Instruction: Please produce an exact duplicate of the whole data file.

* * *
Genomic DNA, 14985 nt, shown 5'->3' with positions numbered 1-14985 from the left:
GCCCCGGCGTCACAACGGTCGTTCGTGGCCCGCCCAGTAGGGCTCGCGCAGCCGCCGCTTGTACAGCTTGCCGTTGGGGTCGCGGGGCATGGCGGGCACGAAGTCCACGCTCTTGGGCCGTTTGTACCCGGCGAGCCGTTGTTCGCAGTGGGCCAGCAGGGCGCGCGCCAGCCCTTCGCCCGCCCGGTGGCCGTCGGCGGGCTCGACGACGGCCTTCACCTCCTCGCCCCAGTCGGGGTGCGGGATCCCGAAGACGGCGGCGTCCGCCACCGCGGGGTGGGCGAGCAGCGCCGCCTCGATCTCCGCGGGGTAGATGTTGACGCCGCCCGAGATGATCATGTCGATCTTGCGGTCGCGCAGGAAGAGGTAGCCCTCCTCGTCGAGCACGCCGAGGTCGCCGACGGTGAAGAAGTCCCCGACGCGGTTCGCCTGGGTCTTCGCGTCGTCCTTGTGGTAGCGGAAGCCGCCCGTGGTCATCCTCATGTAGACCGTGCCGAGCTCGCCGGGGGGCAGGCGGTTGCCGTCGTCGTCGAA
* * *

Genomic DNA, 14985 nt, shown 5'->3' with positions numbered 1-14985 from the left:
GCCCCGGCGTCACAACGGTCGTTCGTGGCCCGCCCAGTAGGGCTCGCGCAGCCGCCGCTTGTACAGCTTGCCGTTGGGGTCGCGGGGCATGGCGGGCACGAAGTCCACGCTCTTGGGCCGTTTGTACCCGGCGAGCCGTTGTTCGCAGTGGGCCAGCAGGGCGCGCGCCAGCCCTTCGCCCGCCCGGTGGCCGTCGGCGGGCTCGACGACGGCCTTCACCTCCTCGCCCCAGTCGGGGTGCGGGATCCCGAAGACGGCGGCGTCCGCCACCGCGGGGTGGGCGAGCAGCGCCGCCTCGATCTCCGCGGGGTAGATGTTGACGCCGCCCGAGATGATCATGTCGATCTTGCGGTCGCGCAGGAAGAGGTAGCCCTCCTCGTCGAGCACGCCGAGGTCGCCGACGGTGAAGAAGTCCCCGACGCGGTTCGCCTGGGTCTTCGCGTCGTCCTTGTGGTAGCGGAAGCCGCCCGTGGTCATCCTCATGTAGACCGTGCCGAGCTCGCCGGGGGGCAGGCGGTTGCCGTCGTCGTCGAA